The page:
Thom Brooks said...

Many thanks for these comments, Ian. I suppose what is likely to happen in the UK is an attempt to change the culture on higher education.

In the United States, students from various backgrounds may not have £5,000 in their bank accounts to afford graduate degrees. However, money can be available from the Department of Education in the form of low interest loans and many students (from many backgrounds) apply for these loans as they allow them to pursue study at the universities of their choice. Yes, there is some debt to pay back at the end, but there is also the opportunity to pursue further studies if you want to. This is a path taken by many students in the US. Of course, Americans have a longer history of university fees and graduate debt.

In the UK, the picture is very different and it appears that the government is trying to change it. To be very clear, I disagree with these plans. However, I don't think that graduate students will become much fewer -- esp if some form of funding was maintained not unlike what we find in the US. Again, this is not ideal and my own view is that higher education should be free for all who qualify. Whether this is right will be known in a few years...

Peter said...


That some people receive funding doesn't tell against the view that in general, only the wealthy can do postgraduate study. A few token scholarships are handed out at Eton, but it's still obviously true that only the wealthy can go to Eton (I don't mean to imply that the situation is similarly bad as Eton for Masters study). I haven't seen any data on what % of taught MA students get full funding, but I suspect it's a very small %.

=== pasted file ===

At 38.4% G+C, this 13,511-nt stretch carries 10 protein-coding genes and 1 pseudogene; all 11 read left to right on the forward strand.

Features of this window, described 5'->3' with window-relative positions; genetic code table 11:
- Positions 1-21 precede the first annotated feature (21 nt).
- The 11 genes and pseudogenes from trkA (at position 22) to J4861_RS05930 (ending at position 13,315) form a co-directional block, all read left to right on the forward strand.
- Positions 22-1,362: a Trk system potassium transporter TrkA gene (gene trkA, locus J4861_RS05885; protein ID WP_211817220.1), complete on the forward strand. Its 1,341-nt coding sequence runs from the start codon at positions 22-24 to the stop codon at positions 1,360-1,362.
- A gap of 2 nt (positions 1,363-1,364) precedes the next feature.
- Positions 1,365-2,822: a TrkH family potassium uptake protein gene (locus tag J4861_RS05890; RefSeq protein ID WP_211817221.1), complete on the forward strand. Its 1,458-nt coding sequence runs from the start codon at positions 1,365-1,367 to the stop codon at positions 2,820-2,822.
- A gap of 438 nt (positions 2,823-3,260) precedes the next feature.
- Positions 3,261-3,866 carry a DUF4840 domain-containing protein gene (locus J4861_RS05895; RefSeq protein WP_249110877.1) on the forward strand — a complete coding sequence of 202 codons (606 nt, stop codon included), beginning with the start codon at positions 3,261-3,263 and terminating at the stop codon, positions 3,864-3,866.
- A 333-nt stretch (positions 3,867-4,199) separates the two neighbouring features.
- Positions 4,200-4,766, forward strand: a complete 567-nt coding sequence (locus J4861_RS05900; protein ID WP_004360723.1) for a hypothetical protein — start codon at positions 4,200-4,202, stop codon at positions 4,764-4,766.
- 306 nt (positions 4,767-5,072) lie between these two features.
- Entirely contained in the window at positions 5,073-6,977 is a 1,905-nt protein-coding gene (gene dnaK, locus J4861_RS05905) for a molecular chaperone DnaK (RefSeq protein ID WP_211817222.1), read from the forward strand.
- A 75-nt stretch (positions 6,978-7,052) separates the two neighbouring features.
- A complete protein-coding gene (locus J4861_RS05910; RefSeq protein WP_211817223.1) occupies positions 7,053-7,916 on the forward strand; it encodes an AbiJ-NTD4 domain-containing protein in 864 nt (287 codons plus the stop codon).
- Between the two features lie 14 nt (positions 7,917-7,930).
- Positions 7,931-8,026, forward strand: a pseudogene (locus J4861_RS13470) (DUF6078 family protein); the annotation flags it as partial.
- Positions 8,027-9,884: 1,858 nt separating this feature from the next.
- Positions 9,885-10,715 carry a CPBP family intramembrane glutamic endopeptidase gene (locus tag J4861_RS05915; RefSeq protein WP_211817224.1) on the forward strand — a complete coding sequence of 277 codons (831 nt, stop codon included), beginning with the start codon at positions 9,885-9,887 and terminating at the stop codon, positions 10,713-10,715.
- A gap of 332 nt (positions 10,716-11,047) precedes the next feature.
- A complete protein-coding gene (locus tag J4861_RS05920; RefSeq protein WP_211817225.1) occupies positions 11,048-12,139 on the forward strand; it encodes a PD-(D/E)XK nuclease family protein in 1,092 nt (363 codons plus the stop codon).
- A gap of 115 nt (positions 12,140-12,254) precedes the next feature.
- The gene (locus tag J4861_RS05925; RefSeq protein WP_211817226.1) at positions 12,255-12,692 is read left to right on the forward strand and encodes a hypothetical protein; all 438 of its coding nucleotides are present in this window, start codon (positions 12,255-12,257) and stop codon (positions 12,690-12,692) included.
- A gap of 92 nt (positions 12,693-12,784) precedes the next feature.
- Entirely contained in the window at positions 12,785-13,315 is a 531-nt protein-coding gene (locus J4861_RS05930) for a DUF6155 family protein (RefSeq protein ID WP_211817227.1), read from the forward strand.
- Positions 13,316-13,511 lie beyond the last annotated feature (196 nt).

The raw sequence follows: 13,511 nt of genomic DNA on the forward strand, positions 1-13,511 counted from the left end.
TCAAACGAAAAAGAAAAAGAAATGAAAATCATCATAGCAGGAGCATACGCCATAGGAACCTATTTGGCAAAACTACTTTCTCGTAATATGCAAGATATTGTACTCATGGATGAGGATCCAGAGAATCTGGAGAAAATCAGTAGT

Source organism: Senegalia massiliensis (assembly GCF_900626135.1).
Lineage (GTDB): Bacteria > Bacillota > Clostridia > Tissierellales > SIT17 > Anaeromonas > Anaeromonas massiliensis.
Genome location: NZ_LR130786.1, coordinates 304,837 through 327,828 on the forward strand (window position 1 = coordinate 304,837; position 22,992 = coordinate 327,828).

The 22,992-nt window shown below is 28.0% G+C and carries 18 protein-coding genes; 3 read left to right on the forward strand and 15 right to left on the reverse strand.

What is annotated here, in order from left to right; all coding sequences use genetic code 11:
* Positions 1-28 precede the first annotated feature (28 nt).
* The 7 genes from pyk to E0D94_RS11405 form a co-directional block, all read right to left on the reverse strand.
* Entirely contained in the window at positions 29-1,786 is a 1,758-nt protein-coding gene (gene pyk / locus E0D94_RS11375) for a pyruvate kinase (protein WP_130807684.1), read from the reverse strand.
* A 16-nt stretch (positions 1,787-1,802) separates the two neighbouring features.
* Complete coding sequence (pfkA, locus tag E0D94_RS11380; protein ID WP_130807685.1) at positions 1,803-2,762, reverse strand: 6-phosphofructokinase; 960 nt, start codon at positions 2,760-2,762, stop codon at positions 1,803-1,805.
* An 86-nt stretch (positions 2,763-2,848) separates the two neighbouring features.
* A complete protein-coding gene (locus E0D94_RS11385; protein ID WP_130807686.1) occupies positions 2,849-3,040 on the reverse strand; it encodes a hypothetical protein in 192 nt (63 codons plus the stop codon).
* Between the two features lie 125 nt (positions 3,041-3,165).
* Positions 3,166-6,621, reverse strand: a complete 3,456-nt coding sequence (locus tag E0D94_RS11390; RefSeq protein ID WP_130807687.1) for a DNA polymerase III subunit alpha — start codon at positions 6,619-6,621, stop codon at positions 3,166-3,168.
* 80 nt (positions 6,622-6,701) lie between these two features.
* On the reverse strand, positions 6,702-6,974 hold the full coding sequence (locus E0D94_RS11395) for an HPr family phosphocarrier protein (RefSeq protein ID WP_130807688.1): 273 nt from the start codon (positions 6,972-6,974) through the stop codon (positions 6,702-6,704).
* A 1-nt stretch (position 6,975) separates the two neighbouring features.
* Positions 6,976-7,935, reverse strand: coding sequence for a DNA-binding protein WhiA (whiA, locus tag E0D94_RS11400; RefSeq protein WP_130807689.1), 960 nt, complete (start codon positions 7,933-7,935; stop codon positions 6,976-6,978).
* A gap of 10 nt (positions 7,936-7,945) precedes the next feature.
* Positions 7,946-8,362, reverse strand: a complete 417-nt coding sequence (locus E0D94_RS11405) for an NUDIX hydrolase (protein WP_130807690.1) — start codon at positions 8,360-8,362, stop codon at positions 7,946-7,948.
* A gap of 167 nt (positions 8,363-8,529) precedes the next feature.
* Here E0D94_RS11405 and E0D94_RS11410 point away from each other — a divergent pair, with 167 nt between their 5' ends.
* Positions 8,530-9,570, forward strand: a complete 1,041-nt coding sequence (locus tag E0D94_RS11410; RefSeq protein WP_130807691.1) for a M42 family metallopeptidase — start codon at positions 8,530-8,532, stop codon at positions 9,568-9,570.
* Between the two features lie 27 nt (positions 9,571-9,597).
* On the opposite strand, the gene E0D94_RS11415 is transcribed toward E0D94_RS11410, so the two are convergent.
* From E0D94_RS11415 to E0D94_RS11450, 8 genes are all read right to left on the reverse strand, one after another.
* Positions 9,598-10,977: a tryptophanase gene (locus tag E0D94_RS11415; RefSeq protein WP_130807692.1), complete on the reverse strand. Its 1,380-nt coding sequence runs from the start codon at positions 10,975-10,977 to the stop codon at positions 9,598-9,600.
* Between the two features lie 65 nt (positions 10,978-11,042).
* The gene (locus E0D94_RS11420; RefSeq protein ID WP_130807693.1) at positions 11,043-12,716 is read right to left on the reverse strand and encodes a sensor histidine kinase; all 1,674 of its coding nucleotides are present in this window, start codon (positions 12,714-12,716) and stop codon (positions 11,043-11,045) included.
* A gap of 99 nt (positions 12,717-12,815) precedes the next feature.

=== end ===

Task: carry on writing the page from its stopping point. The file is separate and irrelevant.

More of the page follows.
"Taking on extra debt, or getting some help from parents" I think understates the issue. For a start, I think that taking on extra debt from the private banking system is pretty much a non-starter for a lot of people. Suppose you want to do the BPhil at Oxford, but don't get research council funding. You're talking £7k tuition, plus college fees, plus living costs. I would tentatively claim that no bank with an eye on maximising profit would lend someone the best part of £20,000 to pursue a not especially lucrative qualification (so it's different to say, the Law Practise Course). So private sector debt, for a lot of people (certainly people from median income or lower households) isn't an option.

The same applies to getting help from parents. If your parents have £20k just lying around, that makes you pretty rich in my book. I know my parents didn't have it. Anecdotally, everyone I know who pursued postgraduate study and self-funded, I consider pretty wealthy.

The issue would be solved by extending the Student Loans system to cover postgraduate study.

Ian Silvera said...

I know a little, via Leiter's blog about the U.S system. For instance, state subzibized universities- Like Rutgers- and the low Tax brackets in the U.S.; two important points you fail to mention.

However,I'm glad we both agree on the 'free' education part.